There isn’t a hard-and-fast rule about how often you should Tweet, but most businesses should try roughly three times a day or more, evenly spread out.
That increases their chances of reaching more of their following.
However, for our client, we are posting more regularly than that – every hour or two. And we are seeing the results.
We are scouring the web for useful, insightful and relevant content to share. There’s plenty out there!
Our client blogs regularly and it goes without saying we are sharing that content too. It’s unique and it lends authority to their profile.
Their followers were used to just seeing adverts and plugs. Now they are being bombarded with quality and the retweets and favourites are starting to pour in.
As the impressions per post grow so does the follower count.
But it isn’t just the nature of the content that is attracting follows.
We try our best to ensure our Tweets are succinctly written. A good Tweet is a close relation to a good headline. It’s got to be snappy. It’s got to attract attention.
Also, we stuck our head above the Twitter parapet. We threw in hashtags (never more than two at a time) and we mentioned current followers, other profiles in the industry, even competitors.
Engagement often breeds engagement, and before we knew it our client was at the centre of several different conversations – resulting in follows.
Building on this, we hosted a Twitter chat. It wasn’t large scale but it pulled in new followers. Host your own regular chat or jump in on daily events to get your business noticed.
3 Connect with others and they will connect with you – kind of!
Okay, this sub-title might be a little misleading.
We would never advocate following Twitter accounts left, right and centre just to get followers in return.
This results in a news feed populated with irrelevant material and a disinterested unengaged following.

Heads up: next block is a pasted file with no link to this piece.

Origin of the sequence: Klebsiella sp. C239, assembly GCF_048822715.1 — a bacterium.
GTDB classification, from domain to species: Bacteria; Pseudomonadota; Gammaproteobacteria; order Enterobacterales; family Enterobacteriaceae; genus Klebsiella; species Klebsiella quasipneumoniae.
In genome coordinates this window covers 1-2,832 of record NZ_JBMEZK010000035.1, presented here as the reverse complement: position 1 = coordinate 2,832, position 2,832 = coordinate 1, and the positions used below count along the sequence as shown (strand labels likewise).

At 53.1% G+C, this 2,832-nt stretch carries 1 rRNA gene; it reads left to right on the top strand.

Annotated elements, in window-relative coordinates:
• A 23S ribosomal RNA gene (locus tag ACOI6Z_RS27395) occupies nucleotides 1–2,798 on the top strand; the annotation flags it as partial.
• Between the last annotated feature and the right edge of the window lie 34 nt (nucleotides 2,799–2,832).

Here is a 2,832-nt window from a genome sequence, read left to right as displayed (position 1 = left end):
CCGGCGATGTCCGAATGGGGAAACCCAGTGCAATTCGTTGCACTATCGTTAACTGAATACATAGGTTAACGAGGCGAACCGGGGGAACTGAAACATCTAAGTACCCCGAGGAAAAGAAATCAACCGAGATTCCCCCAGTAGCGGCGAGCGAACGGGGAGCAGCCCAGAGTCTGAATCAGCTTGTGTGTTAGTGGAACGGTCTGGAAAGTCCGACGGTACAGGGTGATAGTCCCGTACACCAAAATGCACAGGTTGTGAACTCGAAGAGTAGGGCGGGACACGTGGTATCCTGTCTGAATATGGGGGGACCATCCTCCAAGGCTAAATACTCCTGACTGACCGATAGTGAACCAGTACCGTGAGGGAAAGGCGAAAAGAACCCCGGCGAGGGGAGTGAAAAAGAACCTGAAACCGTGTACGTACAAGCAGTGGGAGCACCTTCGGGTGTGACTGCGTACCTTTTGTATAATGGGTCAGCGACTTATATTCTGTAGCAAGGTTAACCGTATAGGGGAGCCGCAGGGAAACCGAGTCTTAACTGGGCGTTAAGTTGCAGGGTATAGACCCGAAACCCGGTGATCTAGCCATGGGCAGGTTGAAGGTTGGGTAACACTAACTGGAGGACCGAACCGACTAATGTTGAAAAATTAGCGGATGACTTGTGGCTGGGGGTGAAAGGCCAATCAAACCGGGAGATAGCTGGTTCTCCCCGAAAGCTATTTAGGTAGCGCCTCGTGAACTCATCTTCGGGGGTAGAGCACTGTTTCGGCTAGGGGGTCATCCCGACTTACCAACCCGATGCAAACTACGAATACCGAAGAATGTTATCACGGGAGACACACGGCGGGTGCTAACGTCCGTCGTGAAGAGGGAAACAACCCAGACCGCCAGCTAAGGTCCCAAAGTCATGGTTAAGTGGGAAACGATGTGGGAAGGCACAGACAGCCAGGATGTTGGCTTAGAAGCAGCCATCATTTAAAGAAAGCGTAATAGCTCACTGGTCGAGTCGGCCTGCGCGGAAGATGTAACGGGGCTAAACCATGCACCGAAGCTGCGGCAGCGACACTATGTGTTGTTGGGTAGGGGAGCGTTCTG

Instead we are being selective in who we are following. We are focusing on relevant profiles that are not only active and provide value in their Tweets, but who also seem to be engaging regularly with others.
We are following it up with direct messages to a few of them. Nothing too strong, just a few words saying we are looking forward to their Tweets.
Flattery goes a long way on Twitter. Now we’re not saying be a suck up. Just play the game.
Summing up – how to boost your Twitter following in no time
Being on Twitter is a must. If your business isn’t on there yet have a read of our guide on how to get started.
Having an engaged following is important – without it, a lot of the plus points of being a business on Twitter become redundant.
You’ll need to make an effort to follow the right people and provide relevant and useful content.
Everyone has to start somewhere and even another 40 or 50 Twitter followers can help you get the ball rolling.
If you’re struggling to get your follower count up – or you just want to see a bit more of activity on your page – give us a ring for a no-obligation chat.
Hopefully the above helps but if you are still hungering for more have a look at this, courtesy of our friends at Salesforce…